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Big business group launches inclusion initiative, while opposing diversity mandates

Eastern Bank chief executive Bob Rivers said progress to diversity Boston’s boardrooms has been too slow.
Eastern Bank chief executive Bob Rivers said progress to diversity Boston’s boardrooms has been too slow. (Keith Bedford/Globe Staff/File)

Embracing diversity can be good for business. But mandating it? That’s another question.

Associated Industries of Massachusetts on Monday became the latest business group to tout a major diversity and inclusion effort. We’re talking about the most diverse class of incoming directors in AIM’s history, a plan to spur more women- and minority-run companies to join, and the hiring of a consultant last month to develop a long-term strategy. As the state’s largest business association, AIM’s approach could set the tone for many of its roughly 4,000 corporate members.

But AIM also became one of the first groups to publicly oppose two bills on Beacon Hill that aim to diversify the Commonwealth’s C-suites and boardrooms.

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One bill, filed by Representative Liz Malia, would require companies with at least 100 employees to annually report the gender and racial makeup of their senior management ranks. Another bill, from Senator Jason Lewis, would require a minimum number of women on the boards of publicly traded companies based in Massachusetts, and is modeled after a measure that became law last year in California. (Another Lewis-backed bill addresses diversity on state boards and commissions.)

AIM views both proposed laws as unfortunate intrusions into the private sector. Executive vice president Chris Geehern says his group’s position is simple: It’s not the appropriate role of government to tell employers who should be hired or put on their boards. Geehern says AIM’s initiative underscores the fact that employers already understand that diversity is a business imperative.

For AIM, the effort began with its board of directors last spring. Chairman Dan Kenary and other directors looked at the board, membership, and leadership. They realized that, despite some strides over the years, AIM was still falling short. They formed a diversity committee, led by board members Donna Latson Gittens and Gregory Buscone, to approach the issue in a systematic way.

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Perhaps the first tangible result: The next incoming class of board members joins in May, and more than half are women or minorities. In comparison, white men occupy roughly two-thirds of the seats on the nearly 70-person board today, Geehern says. AIM is also in the midst of a search to replace its longtime chief executive, Rick Lord. Geehern can’t say much about it, although he confirmed that the candidates are on board with the group’s diversity push.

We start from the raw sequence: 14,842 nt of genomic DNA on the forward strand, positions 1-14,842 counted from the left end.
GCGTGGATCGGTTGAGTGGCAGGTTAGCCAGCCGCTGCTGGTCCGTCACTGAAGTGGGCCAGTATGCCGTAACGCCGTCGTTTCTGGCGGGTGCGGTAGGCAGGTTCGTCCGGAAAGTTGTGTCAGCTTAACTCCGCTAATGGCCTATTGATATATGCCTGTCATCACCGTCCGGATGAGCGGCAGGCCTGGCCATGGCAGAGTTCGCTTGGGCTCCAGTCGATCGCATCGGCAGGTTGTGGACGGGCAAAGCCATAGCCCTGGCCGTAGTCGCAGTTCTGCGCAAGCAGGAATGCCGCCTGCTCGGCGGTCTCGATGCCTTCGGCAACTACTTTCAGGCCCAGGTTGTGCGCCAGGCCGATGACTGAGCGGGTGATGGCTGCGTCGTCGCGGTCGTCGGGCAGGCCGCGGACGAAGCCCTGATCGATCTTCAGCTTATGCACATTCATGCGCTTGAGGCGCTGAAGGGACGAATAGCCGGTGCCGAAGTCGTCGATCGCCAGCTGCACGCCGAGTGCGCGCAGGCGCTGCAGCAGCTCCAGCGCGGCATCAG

Talk to any other major business group in town, and they will rattle off their own efforts. Here are just a few. MassBio last year hired its first diversity and inclusion director to address the issue in the life sciences industry. The Massachusetts Business Roundtable just established a relationship with Latino networking group Conexion and is crafting a similar arrangement with The Partnership, a nonprofit that promotes minority professionals. The progressive Alliance for Business Leadership requires half of incoming board members to be women or people of color, while women hold nearly half of the New England Venture Capital Association’s board seats. Most business groups haven’t yet taken a position on the diversity bills — though AIM might have company on that front, too. MassBio chief executive Bob Coughlin probably speaks for many in the business community: While his group agrees with the intent, he says MassBio is unsure if government mandates are the best way to make a difference.

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But some executives are already fans, if reluctant ones. Eastern Bank chief executive Bob Rivers, for example, supports both bills. Progress, he says, has simply been too slow among Boston’s boardrooms and executive ranks. The benefits of corporate diversity — curbing groupthink, recruiting and retaining talent — are well established. AIM’s Geehern offers up another benefit: survival. Geehern doesn’t think his century-old group can endure for 50 more years, let alone another 100, without making these kinds of changes. Market forces, in the end, could be a more powerful impetus than any mandate from the State House.


Jon Chesto can be reached at jon.chesto@globe.com. Follow him on Twitter @jonchesto.